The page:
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Date of Award


Document Type


Degree Name

Master of Arts (M.A.)


Graduate School

First Advisor

Clair C. Olson

First Committee Member

Lawrence J. Osborne

Second Committee Member

Louis H. Leiter


The purpose of this study is to compare the narrative and framing techniques used by Geoffrey Chaucer and John Gower. These authors were selected for several reasons. Being contemporaries, they lived through the days of the reign of Richard II, his deposition, and the accession of Henry IV. This was a time change: the age of chivalry and true knighthood was ending; the middle class was establishing commerce, towns, guilds; openly and violently the peasants were beginning to reject their servile positions; the corruption within the organized church was being publicly exposed, and efforts, believed heretical by some, were being made to effect its purification.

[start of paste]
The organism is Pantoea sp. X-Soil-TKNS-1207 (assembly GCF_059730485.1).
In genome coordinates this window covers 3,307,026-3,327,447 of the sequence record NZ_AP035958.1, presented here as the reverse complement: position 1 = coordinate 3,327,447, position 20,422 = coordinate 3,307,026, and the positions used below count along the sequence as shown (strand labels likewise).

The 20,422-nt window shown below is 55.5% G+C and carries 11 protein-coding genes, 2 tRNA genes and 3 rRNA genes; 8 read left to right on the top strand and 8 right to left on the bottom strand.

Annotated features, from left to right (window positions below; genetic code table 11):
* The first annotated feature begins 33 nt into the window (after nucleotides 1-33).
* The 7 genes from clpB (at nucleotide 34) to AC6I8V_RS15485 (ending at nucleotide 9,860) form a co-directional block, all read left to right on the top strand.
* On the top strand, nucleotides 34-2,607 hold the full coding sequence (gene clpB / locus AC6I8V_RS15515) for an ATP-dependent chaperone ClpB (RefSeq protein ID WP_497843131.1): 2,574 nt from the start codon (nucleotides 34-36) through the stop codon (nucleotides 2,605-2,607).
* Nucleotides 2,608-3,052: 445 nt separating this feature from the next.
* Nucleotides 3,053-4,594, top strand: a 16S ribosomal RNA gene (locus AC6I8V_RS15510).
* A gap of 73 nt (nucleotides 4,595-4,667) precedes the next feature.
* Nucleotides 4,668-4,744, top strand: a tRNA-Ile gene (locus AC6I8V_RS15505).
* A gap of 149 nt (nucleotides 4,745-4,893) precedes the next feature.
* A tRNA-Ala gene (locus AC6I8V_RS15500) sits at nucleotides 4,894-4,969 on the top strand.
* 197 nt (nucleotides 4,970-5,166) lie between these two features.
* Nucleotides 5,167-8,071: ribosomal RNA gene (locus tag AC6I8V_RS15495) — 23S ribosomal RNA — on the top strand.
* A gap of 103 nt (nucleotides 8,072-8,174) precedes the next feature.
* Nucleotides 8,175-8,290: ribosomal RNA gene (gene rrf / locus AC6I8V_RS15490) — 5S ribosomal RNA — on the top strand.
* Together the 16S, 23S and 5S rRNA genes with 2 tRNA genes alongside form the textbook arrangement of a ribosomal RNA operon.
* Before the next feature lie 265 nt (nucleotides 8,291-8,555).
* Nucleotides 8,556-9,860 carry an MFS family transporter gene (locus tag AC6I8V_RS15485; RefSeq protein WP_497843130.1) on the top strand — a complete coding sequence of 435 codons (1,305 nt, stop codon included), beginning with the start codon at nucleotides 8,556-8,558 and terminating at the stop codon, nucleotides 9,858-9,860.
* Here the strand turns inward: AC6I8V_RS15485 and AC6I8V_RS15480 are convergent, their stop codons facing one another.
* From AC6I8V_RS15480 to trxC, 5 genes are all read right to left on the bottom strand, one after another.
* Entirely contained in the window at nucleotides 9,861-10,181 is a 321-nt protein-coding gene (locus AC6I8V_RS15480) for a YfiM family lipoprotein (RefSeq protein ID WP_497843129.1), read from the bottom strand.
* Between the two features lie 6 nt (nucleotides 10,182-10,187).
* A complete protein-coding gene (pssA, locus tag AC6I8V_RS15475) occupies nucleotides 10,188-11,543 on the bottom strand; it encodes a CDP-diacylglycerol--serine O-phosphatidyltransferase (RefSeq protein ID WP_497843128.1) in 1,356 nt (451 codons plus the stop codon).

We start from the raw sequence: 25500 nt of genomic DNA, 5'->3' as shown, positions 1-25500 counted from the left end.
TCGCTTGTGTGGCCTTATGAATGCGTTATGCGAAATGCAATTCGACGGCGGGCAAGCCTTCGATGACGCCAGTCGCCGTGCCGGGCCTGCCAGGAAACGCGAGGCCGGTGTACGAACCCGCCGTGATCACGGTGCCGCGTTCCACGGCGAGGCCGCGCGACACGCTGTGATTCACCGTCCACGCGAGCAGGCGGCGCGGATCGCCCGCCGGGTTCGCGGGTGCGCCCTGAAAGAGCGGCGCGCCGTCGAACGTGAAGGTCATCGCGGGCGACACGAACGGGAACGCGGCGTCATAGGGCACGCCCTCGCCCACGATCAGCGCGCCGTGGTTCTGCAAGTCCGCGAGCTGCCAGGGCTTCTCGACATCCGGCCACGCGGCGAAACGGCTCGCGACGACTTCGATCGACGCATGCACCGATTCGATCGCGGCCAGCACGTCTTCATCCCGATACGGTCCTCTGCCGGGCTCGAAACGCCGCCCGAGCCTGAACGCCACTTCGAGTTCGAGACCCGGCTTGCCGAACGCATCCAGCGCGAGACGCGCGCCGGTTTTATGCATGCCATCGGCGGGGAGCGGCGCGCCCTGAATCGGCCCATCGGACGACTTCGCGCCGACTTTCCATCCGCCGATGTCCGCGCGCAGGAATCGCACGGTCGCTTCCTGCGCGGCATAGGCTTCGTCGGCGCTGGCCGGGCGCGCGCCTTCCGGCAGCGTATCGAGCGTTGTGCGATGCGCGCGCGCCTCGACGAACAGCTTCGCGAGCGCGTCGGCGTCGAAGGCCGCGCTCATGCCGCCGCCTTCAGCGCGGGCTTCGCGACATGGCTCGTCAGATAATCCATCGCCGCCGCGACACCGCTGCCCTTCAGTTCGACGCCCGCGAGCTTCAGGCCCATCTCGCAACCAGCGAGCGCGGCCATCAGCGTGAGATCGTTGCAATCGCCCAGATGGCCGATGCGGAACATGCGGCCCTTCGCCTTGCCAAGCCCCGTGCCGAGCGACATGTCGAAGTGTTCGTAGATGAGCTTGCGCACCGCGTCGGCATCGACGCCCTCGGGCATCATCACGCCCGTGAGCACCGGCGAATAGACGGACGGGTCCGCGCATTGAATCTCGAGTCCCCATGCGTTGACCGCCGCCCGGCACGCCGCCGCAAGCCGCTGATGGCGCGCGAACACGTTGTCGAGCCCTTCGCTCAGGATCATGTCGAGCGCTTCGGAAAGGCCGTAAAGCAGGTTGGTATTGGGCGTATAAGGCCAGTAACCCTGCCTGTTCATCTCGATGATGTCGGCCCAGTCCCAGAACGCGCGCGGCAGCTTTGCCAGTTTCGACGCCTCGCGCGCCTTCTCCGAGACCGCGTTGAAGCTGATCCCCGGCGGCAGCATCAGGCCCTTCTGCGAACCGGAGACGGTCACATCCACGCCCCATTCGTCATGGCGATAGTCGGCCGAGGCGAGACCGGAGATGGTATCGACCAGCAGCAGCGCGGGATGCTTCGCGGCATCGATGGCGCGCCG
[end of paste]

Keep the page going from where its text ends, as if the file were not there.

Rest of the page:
The discussion in this paper will be limited to the major work of each author. For Gower this is the Confessio Amantis, his only English work of any length; for Chaucer it is the Canterbury Tales, which, incomplete as it is, is generally accepted as the crown jewel of medieval English literature. The discussion wil be limited further to the framing and linking devices and to the four tales which appear in both books: "Constance" (Man of Law's tale), "Florent" (Wife of Bath's tale), "Phebus and Cornide" (Manciple's tale), and "Virginia" (Physician's tales).





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